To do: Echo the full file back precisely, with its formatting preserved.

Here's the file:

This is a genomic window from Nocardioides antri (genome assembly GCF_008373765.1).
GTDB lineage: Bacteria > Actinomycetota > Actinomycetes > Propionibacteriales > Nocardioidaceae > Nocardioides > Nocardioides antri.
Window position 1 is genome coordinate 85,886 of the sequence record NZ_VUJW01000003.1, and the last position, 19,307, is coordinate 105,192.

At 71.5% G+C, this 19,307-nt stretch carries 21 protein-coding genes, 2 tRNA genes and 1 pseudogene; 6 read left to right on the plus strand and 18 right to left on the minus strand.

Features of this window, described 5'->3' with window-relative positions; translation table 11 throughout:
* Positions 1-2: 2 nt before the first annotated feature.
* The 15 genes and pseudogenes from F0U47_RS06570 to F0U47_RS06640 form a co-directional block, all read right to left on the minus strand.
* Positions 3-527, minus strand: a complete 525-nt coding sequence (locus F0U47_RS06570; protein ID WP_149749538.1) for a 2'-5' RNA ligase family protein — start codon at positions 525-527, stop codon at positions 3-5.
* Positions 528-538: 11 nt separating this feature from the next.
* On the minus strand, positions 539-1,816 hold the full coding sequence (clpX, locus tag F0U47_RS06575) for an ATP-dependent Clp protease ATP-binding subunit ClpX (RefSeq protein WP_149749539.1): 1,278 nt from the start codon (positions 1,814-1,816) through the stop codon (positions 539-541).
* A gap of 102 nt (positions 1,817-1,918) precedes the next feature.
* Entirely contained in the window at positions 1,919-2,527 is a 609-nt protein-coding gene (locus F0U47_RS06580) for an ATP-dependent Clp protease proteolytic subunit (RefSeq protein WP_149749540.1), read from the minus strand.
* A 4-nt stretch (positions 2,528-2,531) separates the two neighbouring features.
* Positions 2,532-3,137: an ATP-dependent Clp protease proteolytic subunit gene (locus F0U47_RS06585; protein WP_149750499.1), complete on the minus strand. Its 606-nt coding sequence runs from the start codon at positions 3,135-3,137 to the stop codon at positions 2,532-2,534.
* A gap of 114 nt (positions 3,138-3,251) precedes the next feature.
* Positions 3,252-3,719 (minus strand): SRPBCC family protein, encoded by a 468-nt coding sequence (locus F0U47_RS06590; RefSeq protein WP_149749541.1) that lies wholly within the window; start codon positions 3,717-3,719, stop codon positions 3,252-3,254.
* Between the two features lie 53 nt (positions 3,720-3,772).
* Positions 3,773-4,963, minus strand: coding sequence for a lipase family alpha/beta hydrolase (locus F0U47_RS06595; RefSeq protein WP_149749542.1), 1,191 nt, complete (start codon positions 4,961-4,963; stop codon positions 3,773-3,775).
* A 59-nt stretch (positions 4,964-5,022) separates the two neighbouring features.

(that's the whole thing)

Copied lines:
This is a genomic window from Nocardioides antri (genome assembly GCF_008373765.1).
GTDB lineage: Bacteria > Actinomycetota > Actinomycetes > Propionibacteriales > Nocardioidaceae > Nocardioides > Nocardioides antri.
Window position 1 is genome coordinate 85,886 of the sequence record NZ_VUJW01000003.1, and the last position, 19,307, is coordinate 105,192.

At 71.5% G+C, this 19,307-nt stretch carries 21 protein-coding genes, 2 tRNA genes and 1 pseudogene; 6 read left to right on the plus strand and 18 right to left on the minus strand.

Features of this window, described 5'->3' with window-relative positions; translation table 11 throughout:
* Positions 1-2: 2 nt before the first annotated feature.
* The 15 genes and pseudogenes from F0U47_RS06570 to F0U47_RS06640 form a co-directional block, all read right to left on the minus strand.
* Positions 3-527, minus strand: a complete 525-nt coding sequence (locus F0U47_RS06570; protein ID WP_149749538.1) for a 2'-5' RNA ligase family protein — start codon at positions 525-527, stop codon at positions 3-5.
* Positions 528-538: 11 nt separating this feature from the next.
* On the minus strand, positions 539-1,816 hold the full coding sequence (clpX, locus tag F0U47_RS06575) for an ATP-dependent Clp protease ATP-binding subunit ClpX (RefSeq protein WP_149749539.1): 1,278 nt from the start codon (positions 1,814-1,816) through the stop codon (positions 539-541).
* A gap of 102 nt (positions 1,817-1,918) precedes the next feature.
* Entirely contained in the window at positions 1,919-2,527 is a 609-nt protein-coding gene (locus F0U47_RS06580) for an ATP-dependent Clp protease proteolytic subunit (RefSeq protein WP_149749540.1), read from the minus strand.
* A 4-nt stretch (positions 2,528-2,531) separates the two neighbouring features.
* Positions 2,532-3,137: an ATP-dependent Clp protease proteolytic subunit gene (locus F0U47_RS06585; protein WP_149750499.1), complete on the minus strand. Its 606-nt coding sequence runs from the start codon at positions 3,135-3,137 to the stop codon at positions 2,532-2,534.
* A gap of 114 nt (positions 3,138-3,251) precedes the next feature.
* Positions 3,252-3,719 (minus strand): SRPBCC family protein, encoded by a 468-nt coding sequence (locus F0U47_RS06590; RefSeq protein WP_149749541.1) that lies wholly within the window; start codon positions 3,717-3,719, stop codon positions 3,252-3,254.
* Between the two features lie 53 nt (positions 3,720-3,772).
* Positions 3,773-4,963, minus strand: coding sequence for a lipase family alpha/beta hydrolase (locus F0U47_RS06595; RefSeq protein WP_149749542.1), 1,191 nt, complete (start codon positions 4,961-4,963; stop codon positions 3,773-3,775).
* A 59-nt stretch (positions 4,964-5,022) separates the two neighbouring features.